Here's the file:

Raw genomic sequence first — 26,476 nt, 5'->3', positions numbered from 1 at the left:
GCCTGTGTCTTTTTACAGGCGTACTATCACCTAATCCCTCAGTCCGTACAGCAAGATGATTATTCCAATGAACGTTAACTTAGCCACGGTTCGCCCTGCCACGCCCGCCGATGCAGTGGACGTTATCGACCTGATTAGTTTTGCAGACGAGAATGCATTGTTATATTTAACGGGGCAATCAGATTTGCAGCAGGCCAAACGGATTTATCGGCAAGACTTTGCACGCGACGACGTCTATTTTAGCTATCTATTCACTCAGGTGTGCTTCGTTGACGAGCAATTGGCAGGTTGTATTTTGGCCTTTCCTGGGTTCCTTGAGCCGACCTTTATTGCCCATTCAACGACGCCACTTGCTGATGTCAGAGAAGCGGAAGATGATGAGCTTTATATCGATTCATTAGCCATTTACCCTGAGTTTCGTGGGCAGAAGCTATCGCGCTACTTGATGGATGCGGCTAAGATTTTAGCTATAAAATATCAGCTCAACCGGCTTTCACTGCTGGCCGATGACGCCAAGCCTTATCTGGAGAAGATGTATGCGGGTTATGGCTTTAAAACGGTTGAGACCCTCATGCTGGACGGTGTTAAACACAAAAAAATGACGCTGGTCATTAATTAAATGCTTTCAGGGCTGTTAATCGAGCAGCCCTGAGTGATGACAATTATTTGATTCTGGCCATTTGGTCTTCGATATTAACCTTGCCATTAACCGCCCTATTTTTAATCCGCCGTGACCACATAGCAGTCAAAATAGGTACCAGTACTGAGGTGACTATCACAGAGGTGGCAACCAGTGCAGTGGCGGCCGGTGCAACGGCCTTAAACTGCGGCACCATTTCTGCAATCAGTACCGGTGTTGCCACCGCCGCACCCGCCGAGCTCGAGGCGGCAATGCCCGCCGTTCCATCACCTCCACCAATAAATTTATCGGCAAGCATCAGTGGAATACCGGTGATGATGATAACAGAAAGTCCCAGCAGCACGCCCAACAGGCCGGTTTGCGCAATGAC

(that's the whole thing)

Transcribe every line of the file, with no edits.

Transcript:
Raw genomic sequence first — 26,476 nt, 5'->3', positions numbered from 1 at the left:
GCCTGTGTCTTTTTACAGGCGTACTATCACCTAATCCCTCAGTCCGTACAGCAAGATGATTATTCCAATGAACGTTAACTTAGCCACGGTTCGCCCTGCCACGCCCGCCGATGCAGTGGACGTTATCGACCTGATTAGTTTTGCAGACGAGAATGCATTGTTATATTTAACGGGGCAATCAGATTTGCAGCAGGCCAAACGGATTTATCGGCAAGACTTTGCACGCGACGACGTCTATTTTAGCTATCTATTCACTCAGGTGTGCTTCGTTGACGAGCAATTGGCAGGTTGTATTTTGGCCTTTCCTGGGTTCCTTGAGCCGACCTTTATTGCCCATTCAACGACGCCACTTGCTGATGTCAGAGAAGCGGAAGATGATGAGCTTTATATCGATTCATTAGCCATTTACCCTGAGTTTCGTGGGCAGAAGCTATCGCGCTACTTGATGGATGCGGCTAAGATTTTAGCTATAAAATATCAGCTCAACCGGCTTTCACTGCTGGCCGATGACGCCAAGCCTTATCTGGAGAAGATGTATGCGGGTTATGGCTTTAAAACGGTTGAGACCCTCATGCTGGACGGTGTTAAACACAAAAAAATGACGCTGGTCATTAATTAAATGCTTTCAGGGCTGTTAATCGAGCAGCCCTGAGTGATGACAATTATTTGATTCTGGCCATTTGGTCTTCGATATTAACCTTGCCATTAACCGCCCTATTTTTAATCCGCCGTGACCACATAGCAGTCAAAATAGGTACCAGTACTGAGGTGACTATCACAGAGGTGGCAACCAGTGCAGTGGCGGCCGGTGCAACGGCCTTAAACTGCGGCACCATTTCTGCAATCAGTACCGGTGTTGCCACCGCCGCACCCGCCGAGCTCGAGGCGGCAATGCCCGCCGTTCCATCACCTCCACCAATAAATTTATCGGCAAGCATCAGTGGAATACCGGTGATGATGATAACAGAAAGTCCCAGCAGCACGCCCAACAGGCCGGTTTGCGCAATGAC